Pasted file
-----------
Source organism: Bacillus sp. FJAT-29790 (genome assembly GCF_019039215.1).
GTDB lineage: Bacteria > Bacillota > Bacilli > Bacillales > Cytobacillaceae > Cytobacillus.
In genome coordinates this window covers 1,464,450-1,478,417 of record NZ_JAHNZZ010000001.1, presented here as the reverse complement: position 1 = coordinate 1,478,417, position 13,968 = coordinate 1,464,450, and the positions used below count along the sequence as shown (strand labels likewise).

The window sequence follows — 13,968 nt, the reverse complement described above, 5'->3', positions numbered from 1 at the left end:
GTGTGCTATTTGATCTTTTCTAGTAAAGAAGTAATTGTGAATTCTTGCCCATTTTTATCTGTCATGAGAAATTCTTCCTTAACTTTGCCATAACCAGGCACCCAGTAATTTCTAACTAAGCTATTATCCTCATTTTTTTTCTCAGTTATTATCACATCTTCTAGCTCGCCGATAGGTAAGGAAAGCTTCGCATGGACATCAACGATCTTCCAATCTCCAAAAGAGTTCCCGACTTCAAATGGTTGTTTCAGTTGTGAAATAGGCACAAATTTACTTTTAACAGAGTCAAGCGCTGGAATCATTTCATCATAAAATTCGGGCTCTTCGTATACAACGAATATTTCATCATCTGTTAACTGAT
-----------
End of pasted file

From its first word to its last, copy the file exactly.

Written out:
Source organism: Bacillus sp. FJAT-29790 (genome assembly GCF_019039215.1).
GTDB lineage: Bacteria > Bacillota > Bacilli > Bacillales > Cytobacillaceae > Cytobacillus.
In genome coordinates this window covers 1,464,450-1,478,417 of record NZ_JAHNZZ010000001.1, presented here as the reverse complement: position 1 = coordinate 1,478,417, position 13,968 = coordinate 1,464,450, and the positions used below count along the sequence as shown (strand labels likewise).

The window sequence follows — 13,968 nt, the reverse complement described above, 5'->3', positions numbered from 1 at the left end:
GTGTGCTATTTGATCTTTTCTAGTAAAGAAGTAATTGTGAATTCTTGCCCATTTTTATCTGTCATGAGAAATTCTTCCTTAACTTTGCCATAACCAGGCACCCAGTAATTTCTAACTAAGCTATTATCCTCATTTTTTTTCTCAGTTATTATCACATCTTCTAGCTCGCCGATAGGTAAGGAAAGCTTCGCATGGACATCAACGATCTTCCAATCTCCAAAAGAGTTCCCGACTTCAAATGGTTGTTTCAGTTGTGAAATAGGCACAAATTTACTTTTAACAGAGTCAAGCGCTGGAATCATTTCATCATAAAATTCGGGCTCTTCGTATACAACGAATATTTCATCATCTGTTAACTGAT